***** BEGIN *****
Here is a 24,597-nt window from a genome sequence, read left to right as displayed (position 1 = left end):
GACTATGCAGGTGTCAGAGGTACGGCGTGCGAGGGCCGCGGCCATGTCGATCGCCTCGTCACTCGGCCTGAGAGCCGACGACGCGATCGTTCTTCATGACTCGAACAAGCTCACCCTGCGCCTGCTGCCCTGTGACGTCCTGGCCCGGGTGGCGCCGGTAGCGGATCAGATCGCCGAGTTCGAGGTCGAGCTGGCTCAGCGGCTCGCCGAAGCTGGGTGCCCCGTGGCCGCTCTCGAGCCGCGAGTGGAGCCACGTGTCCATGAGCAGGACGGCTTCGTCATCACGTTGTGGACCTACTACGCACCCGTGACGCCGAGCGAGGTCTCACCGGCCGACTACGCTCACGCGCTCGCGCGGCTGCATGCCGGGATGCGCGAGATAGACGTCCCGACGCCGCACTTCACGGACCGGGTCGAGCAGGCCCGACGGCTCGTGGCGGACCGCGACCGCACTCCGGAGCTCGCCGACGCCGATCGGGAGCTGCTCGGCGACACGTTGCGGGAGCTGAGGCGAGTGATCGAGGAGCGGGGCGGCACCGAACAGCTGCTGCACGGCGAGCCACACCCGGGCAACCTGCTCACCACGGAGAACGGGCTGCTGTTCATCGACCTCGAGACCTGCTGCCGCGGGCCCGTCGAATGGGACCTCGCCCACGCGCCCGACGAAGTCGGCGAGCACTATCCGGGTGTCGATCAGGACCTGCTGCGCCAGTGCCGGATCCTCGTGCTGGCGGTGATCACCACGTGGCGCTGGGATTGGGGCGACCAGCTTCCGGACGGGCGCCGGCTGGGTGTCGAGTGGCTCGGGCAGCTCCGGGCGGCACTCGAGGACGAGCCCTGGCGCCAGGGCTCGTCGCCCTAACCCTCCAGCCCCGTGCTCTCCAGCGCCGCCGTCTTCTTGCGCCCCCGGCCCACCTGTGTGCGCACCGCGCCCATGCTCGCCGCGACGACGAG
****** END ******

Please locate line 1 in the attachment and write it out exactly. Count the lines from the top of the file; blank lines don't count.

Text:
Here is a 24,597-nt window from a genome sequence, read left to right as displayed (position 1 = left end):